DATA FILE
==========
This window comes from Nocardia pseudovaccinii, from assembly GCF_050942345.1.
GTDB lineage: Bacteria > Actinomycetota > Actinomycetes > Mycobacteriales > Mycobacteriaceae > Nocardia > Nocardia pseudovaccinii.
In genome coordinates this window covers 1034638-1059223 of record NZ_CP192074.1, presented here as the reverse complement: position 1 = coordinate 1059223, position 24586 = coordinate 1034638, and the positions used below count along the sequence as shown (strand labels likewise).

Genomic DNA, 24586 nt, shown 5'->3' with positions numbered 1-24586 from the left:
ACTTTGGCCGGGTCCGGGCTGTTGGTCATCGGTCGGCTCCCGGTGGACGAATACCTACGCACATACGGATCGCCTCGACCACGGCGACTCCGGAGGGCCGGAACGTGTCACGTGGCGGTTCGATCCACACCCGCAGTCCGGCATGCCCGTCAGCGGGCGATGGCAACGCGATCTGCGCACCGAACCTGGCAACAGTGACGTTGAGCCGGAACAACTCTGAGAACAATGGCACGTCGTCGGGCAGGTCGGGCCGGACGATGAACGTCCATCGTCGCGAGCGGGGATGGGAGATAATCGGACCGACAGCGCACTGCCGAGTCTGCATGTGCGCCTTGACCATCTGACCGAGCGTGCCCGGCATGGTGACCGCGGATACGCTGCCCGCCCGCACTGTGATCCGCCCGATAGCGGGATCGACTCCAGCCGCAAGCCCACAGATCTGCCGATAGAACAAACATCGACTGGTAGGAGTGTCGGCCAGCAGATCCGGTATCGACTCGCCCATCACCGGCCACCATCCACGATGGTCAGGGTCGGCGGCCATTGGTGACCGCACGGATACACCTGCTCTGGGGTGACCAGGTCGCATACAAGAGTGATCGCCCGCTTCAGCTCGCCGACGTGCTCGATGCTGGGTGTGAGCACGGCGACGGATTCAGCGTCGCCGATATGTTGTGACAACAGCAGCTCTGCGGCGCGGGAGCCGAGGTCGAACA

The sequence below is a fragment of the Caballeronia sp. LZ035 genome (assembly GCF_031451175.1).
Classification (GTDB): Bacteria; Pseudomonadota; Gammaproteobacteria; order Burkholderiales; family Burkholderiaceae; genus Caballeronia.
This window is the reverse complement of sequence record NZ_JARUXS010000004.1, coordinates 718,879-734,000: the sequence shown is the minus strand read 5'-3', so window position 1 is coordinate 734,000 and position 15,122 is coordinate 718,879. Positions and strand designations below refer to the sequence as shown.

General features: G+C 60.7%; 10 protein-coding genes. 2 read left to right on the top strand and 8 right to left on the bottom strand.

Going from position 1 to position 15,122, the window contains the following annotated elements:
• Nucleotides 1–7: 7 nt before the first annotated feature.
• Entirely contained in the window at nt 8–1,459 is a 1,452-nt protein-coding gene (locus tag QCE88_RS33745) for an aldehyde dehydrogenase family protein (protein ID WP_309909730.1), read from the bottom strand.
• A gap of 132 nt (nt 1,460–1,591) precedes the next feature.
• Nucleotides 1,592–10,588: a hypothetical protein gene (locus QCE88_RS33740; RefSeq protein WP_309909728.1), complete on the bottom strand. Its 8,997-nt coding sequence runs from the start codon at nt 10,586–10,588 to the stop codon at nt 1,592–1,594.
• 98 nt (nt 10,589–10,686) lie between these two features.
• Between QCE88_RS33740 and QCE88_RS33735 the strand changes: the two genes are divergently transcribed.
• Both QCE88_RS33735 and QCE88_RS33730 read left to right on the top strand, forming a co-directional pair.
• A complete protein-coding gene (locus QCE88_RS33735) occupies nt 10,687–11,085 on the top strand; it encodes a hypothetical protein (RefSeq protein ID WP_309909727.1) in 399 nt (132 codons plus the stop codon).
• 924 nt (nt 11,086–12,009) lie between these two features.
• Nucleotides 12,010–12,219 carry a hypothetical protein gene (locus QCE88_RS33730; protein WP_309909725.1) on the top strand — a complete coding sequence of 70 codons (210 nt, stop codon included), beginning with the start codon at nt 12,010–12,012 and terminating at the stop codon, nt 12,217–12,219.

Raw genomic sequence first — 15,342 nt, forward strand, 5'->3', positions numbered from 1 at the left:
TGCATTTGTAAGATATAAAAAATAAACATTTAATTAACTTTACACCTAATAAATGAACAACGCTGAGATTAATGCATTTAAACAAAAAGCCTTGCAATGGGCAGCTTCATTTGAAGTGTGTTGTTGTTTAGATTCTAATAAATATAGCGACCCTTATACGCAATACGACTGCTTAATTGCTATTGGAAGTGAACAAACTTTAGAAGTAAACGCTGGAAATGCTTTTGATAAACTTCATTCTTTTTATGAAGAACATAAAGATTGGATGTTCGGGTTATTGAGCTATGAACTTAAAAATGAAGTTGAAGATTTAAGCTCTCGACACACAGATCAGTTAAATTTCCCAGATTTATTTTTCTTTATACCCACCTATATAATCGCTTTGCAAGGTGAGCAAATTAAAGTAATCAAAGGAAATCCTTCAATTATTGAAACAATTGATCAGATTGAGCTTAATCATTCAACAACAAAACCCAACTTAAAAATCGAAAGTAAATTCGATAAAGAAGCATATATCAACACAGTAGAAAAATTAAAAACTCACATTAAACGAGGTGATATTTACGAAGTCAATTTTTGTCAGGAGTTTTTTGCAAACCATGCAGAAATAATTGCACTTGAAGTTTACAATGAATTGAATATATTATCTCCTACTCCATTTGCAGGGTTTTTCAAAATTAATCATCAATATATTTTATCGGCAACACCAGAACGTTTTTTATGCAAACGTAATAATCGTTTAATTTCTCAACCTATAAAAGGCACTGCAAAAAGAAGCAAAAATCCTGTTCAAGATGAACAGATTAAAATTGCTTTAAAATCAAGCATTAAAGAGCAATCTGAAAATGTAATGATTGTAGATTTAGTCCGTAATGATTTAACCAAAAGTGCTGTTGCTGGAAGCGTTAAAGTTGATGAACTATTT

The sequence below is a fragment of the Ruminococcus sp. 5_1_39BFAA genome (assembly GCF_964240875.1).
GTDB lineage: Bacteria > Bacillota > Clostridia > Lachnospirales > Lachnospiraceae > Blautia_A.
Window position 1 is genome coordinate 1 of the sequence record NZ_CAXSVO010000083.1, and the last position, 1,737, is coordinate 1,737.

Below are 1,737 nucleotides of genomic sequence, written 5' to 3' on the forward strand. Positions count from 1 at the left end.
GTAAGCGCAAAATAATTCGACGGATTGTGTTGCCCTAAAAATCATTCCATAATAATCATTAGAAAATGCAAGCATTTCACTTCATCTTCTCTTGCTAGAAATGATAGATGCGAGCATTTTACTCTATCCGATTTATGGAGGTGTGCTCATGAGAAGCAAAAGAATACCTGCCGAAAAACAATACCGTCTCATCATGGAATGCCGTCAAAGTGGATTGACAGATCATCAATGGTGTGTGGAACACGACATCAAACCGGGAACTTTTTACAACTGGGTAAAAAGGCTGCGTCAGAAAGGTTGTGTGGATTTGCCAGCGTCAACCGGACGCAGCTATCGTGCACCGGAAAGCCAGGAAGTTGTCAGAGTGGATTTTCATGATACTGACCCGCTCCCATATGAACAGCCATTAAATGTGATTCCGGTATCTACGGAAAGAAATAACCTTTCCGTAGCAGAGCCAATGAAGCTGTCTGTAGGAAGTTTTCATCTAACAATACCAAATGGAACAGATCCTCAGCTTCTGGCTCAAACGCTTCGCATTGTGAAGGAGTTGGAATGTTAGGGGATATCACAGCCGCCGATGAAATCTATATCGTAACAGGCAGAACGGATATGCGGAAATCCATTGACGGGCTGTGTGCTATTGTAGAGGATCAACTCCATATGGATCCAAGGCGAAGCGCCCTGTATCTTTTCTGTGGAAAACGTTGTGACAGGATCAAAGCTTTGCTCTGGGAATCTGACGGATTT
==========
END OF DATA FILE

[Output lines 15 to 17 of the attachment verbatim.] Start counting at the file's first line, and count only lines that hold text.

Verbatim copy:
• 98 nt (nt 10,589–10,686) lie between these two features.
• Between QCE88_RS33740 and QCE88_RS33735 the strand changes: the two genes are divergently transcribed.
• Both QCE88_RS33735 and QCE88_RS33730 read left to right on the top strand, forming a co-directional pair.